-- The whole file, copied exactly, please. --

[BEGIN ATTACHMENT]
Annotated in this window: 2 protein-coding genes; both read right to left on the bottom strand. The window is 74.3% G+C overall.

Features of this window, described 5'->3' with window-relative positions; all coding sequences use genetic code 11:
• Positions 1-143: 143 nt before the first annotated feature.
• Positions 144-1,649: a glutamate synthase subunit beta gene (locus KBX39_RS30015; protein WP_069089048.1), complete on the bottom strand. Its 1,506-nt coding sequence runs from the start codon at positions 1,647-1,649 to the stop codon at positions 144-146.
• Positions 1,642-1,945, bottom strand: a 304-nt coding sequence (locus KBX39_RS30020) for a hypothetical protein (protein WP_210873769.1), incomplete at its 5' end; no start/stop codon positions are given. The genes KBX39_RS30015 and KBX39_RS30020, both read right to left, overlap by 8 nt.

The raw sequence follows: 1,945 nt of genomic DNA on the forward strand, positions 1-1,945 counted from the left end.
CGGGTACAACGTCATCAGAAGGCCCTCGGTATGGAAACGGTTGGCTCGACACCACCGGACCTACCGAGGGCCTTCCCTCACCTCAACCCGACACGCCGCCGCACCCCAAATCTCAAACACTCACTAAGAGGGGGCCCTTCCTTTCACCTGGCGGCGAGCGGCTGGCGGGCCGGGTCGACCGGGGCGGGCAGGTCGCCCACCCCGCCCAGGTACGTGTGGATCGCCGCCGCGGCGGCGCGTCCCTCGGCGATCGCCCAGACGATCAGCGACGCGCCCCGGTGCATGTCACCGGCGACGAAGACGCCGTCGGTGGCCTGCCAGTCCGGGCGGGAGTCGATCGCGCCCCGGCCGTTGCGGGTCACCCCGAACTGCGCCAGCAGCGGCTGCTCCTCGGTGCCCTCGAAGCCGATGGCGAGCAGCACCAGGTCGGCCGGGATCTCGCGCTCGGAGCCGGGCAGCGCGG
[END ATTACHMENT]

Annotated in this window: 2 protein-coding genes; both read right to left on the bottom strand. The window is 74.3% G+C overall.

Features of this window, described 5'->3' with window-relative positions; all coding sequences use genetic code 11:
• Positions 1-143: 143 nt before the first annotated feature.
• Positions 144-1,649: a glutamate synthase subunit beta gene (locus KBX39_RS30015; protein WP_069089048.1), complete on the bottom strand. Its 1,506-nt coding sequence runs from the start codon at positions 1,647-1,649 to the stop codon at positions 144-146.
• Positions 1,642-1,945, bottom strand: a 304-nt coding sequence (locus KBX39_RS30020) for a hypothetical protein (protein WP_210873769.1), incomplete at its 5' end; no start/stop codon positions are given. The genes KBX39_RS30015 and KBX39_RS30020, both read right to left, overlap by 8 nt.

The raw sequence follows: 1,945 nt of genomic DNA on the forward strand, positions 1-1,945 counted from the left end.
CGGGTACAACGTCATCAGAAGGCCCTCGGTATGGAAACGGTTGGCTCGACACCACCGGACCTACCGAGGGCCTTCCCTCACCTCAACCCGACACGCCGCCGCACCCCAAATCTCAAACACTCACTAAGAGGGGGCCCTTCCTTTCACCTGGCGGCGAGCGGCTGGCGGGCCGGGTCGACCGGGGCGGGCAGGTCGCCCACCCCGCCCAGGTACGTGTGGATCGCCGCCGCGGCGGCGCGTCCCTCGGCGATCGCCCAGACGATCAGCGACGCGCCCCGGTGCATGTCACCGGCGACGAAGACGCCGTCGGTGGCCTGCCAGTCCGGGCGGGAGTCGATCGCGCCCCGGCCGTTGCGGGTCACCCCGAACTGCGCCAGCAGCGGCTGCTCCTCGGTGCCCTCGAAGCCGATGGCGAGCAGCACCAGGTCGGCCGGGATCTCGCGCTCGGAGCCGGGCAGCGCGG